Architectural Cultures Condensed: Vernacular Dwelling Collages

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Can you distill the architecture of a particular city down to an image of just a single building? Not effectively – unless you’re Sweden-based artist Anastasia Savinova, who scouts and photographs the most distinctive typologies of specific locations and then blends them into a single structure via paper collage. Entitled “Genuis Loci,” the series consists of monstrous, Frankenstein-like cobbled buildings packing in as much visual information as possible.

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“Traveling around cities and countries, I take pictures of buildings, look into windows sneakily, go to local shops, flea markets and bars, watch everyday life – all this helps to build the feeling of the Place. This feeling becomes a foundation for a series of large-scale collages. The Integral Image emerges from visual information and a dozen of associations. While architecture and landscape are visual components of the integral image of the Place, at the same time, this image is inseparably linked with a mentality and a way of life.”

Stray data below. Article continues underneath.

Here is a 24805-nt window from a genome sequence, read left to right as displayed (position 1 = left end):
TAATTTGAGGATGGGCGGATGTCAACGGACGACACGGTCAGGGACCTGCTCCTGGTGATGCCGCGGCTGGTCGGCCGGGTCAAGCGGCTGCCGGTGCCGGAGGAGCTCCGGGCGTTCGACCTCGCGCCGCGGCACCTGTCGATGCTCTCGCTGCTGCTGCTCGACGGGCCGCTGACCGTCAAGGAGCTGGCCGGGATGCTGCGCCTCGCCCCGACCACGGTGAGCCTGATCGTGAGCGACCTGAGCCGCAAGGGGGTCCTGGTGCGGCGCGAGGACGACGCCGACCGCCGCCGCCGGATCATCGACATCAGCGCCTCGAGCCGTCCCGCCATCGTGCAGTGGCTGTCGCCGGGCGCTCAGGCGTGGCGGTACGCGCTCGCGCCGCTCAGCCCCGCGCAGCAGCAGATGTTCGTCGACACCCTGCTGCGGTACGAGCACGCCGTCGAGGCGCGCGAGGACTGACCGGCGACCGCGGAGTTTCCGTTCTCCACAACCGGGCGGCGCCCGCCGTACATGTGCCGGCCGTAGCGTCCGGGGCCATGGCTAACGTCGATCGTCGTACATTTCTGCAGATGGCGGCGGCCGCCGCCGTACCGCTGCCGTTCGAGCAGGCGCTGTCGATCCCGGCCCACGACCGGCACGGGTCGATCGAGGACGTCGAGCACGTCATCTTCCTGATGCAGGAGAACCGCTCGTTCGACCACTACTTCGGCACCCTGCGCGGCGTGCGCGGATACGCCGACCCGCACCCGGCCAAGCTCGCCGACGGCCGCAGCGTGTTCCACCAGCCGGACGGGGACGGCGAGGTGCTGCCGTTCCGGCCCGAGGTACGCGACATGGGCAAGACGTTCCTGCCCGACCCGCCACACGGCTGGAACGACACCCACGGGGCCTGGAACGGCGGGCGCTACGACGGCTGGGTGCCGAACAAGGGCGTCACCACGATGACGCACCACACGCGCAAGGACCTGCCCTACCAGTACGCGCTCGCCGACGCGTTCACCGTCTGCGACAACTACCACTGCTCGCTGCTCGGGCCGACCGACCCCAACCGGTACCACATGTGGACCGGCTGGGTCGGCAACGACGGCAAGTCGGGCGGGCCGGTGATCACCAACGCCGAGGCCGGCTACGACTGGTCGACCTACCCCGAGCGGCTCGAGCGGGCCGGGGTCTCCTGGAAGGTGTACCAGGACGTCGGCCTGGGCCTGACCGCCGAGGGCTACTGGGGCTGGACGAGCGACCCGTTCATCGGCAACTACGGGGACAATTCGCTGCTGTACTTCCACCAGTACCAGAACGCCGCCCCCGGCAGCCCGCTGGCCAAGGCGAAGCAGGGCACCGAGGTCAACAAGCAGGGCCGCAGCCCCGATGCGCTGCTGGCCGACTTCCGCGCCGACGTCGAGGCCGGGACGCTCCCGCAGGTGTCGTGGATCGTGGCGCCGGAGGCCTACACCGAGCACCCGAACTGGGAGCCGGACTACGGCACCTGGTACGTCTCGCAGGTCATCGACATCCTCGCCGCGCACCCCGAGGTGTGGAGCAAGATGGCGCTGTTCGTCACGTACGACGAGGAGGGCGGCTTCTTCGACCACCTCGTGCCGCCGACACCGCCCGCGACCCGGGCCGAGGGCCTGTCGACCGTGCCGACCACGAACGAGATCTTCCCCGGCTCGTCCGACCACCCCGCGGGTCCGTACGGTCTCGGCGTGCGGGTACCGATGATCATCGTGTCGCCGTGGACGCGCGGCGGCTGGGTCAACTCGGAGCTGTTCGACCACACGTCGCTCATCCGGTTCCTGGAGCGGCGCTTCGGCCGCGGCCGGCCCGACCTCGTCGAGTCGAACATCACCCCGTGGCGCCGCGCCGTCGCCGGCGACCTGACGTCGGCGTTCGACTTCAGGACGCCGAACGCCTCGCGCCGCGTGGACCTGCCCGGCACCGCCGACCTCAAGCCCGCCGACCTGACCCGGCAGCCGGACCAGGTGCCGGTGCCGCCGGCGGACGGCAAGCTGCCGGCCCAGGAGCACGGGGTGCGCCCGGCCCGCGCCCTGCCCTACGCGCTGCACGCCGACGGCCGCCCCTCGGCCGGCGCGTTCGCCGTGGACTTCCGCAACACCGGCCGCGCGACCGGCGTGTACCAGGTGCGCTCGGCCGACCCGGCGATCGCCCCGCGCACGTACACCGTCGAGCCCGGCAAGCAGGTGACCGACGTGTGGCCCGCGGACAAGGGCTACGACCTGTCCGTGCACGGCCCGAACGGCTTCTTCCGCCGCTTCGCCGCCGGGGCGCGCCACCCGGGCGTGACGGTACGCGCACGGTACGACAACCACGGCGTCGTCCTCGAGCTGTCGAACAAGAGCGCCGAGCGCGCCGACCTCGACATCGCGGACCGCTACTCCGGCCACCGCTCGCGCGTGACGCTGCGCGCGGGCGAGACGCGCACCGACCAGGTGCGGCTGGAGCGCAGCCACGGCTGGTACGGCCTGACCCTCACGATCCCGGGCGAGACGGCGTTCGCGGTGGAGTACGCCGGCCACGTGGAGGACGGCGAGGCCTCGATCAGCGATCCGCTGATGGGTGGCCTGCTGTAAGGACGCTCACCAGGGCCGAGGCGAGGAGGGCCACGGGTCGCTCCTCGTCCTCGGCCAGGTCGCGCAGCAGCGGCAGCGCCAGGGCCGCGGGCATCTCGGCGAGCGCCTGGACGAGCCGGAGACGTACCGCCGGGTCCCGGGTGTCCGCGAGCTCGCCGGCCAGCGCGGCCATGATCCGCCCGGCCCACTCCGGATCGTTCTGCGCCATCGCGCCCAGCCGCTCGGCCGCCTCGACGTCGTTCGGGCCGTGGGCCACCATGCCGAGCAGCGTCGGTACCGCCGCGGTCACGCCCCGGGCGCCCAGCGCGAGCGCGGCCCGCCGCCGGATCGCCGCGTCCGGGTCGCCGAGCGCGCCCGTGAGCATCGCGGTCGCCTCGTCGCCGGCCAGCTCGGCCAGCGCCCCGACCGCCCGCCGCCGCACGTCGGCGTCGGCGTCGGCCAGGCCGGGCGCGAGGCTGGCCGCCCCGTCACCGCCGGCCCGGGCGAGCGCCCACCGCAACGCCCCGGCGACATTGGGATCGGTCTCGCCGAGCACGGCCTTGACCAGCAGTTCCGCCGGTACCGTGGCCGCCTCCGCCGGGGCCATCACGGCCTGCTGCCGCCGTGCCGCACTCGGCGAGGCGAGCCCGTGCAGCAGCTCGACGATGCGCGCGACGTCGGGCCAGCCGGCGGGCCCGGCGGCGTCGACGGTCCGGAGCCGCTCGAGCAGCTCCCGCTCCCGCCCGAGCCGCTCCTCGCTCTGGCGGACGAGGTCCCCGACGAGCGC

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“It is saturated with ‘an incorporeal something.’ Ancient Romans called it ‘genus loci’ – the protective spirit of a place. In contemporary usage, ‘genus loci’ refers to a location’s distinctive atmosphere. A big house on each collage is composed of many buildings, which are typical for a particular country or city, in their connection with the land and the spirit of the place.”

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Some almost look like they could be real structures, while the rest are pure fantasy, towering dozens or hundreds of feet into the air, sprouting forests from their roofs or balancing precariously on ladders. Can you guess from the images which countries are represented here? If you can’t figure it out, check out Savinova’s website for all the specifics.